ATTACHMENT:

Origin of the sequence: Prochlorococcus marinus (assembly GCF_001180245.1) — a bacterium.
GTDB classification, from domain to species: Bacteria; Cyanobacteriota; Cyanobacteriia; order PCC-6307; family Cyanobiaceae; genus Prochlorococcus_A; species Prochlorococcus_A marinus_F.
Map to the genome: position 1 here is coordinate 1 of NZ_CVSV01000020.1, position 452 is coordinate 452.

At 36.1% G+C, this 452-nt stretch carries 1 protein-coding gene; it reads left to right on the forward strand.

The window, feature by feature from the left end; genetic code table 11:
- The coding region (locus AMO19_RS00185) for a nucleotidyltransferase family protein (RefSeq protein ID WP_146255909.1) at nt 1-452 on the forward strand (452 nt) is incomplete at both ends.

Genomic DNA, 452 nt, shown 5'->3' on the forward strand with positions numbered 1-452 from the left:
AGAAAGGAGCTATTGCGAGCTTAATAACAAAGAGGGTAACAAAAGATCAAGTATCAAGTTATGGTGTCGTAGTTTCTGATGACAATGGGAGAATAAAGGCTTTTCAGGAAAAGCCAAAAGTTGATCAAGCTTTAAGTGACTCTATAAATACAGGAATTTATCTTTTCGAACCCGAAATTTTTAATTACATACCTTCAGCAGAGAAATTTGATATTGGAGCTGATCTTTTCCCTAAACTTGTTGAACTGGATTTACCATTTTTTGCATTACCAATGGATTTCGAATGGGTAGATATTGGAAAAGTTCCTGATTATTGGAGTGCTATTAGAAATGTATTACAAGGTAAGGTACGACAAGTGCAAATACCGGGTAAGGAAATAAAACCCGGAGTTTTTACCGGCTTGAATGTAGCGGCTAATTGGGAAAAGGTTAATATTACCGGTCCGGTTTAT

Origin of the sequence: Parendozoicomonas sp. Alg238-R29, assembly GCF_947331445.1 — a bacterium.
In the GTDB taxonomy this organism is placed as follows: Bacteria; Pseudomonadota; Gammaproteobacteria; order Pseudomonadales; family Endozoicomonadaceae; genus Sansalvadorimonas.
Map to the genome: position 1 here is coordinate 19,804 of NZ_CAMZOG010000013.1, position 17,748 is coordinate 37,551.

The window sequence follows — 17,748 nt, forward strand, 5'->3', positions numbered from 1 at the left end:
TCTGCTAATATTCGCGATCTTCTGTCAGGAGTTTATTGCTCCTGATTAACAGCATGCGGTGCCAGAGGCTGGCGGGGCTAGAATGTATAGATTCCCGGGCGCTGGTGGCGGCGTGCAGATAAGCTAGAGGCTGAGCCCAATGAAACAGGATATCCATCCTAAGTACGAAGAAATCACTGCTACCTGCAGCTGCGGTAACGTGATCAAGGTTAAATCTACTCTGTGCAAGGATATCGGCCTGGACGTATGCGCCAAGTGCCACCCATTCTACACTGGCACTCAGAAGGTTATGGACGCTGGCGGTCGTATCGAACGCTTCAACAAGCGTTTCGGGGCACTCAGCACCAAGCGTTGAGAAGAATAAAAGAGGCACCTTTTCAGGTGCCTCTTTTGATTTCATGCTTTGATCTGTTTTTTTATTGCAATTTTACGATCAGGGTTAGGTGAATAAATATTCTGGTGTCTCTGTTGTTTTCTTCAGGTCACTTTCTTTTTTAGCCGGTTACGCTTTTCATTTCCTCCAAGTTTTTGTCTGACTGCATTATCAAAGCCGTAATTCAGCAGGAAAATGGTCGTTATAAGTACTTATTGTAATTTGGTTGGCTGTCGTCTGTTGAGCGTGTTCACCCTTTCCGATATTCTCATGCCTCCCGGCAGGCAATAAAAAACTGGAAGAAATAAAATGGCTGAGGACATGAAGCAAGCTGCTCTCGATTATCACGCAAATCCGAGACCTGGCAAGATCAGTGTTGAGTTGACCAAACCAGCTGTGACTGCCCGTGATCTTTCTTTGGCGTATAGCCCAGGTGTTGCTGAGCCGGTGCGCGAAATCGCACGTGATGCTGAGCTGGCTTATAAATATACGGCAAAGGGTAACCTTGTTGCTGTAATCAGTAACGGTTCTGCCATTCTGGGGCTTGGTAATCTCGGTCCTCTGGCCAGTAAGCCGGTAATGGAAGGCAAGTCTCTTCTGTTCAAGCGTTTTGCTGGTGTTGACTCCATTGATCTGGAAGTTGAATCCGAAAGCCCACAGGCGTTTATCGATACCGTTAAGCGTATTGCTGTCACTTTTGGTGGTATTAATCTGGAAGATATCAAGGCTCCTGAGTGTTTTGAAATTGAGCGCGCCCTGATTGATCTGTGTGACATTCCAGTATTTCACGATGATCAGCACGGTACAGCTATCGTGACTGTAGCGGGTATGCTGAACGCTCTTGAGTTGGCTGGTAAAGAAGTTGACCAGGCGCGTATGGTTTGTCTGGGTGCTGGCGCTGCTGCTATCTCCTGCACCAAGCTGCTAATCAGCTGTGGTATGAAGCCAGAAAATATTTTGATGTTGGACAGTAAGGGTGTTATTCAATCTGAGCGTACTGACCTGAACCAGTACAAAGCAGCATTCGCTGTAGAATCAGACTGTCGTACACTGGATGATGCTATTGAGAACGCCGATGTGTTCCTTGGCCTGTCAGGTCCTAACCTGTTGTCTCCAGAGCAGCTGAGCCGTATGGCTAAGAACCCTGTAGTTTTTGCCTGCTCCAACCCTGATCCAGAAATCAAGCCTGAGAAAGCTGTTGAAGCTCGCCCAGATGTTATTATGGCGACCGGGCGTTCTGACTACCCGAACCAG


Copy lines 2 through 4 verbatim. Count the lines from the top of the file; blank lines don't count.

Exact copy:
GTDB classification, from domain to species: Bacteria; Cyanobacteriota; Cyanobacteriia; order PCC-6307; family Cyanobiaceae; genus Prochlorococcus_A; species Prochlorococcus_A marinus_F.
Map to the genome: position 1 here is coordinate 1 of NZ_CVSV01000020.1, position 452 is coordinate 452.

At 36.1% G+C, this 452-nt stretch carries 1 protein-coding gene; it reads left to right on the forward strand.